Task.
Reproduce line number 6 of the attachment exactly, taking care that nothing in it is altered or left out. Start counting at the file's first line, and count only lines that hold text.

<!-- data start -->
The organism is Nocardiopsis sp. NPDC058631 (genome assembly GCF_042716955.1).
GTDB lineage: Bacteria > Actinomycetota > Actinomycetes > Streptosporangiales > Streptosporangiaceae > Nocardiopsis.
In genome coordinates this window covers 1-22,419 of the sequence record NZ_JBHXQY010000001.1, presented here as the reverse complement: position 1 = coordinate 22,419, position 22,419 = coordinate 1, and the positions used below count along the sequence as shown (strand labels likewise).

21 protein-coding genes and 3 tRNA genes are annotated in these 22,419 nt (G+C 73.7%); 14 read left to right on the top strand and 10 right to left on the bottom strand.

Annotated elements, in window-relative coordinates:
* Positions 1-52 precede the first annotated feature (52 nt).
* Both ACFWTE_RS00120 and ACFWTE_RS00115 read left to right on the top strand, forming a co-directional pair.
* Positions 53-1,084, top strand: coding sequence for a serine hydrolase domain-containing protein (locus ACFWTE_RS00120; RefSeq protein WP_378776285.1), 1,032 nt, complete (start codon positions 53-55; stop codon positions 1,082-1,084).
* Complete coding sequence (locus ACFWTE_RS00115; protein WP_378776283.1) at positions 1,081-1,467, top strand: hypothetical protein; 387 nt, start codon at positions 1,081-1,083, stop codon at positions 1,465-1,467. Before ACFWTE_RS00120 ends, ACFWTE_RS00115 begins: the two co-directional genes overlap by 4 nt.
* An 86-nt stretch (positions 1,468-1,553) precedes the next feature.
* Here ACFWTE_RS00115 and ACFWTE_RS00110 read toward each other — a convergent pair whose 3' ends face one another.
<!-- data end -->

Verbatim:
* Positions 1-52 precede the first annotated feature (52 nt).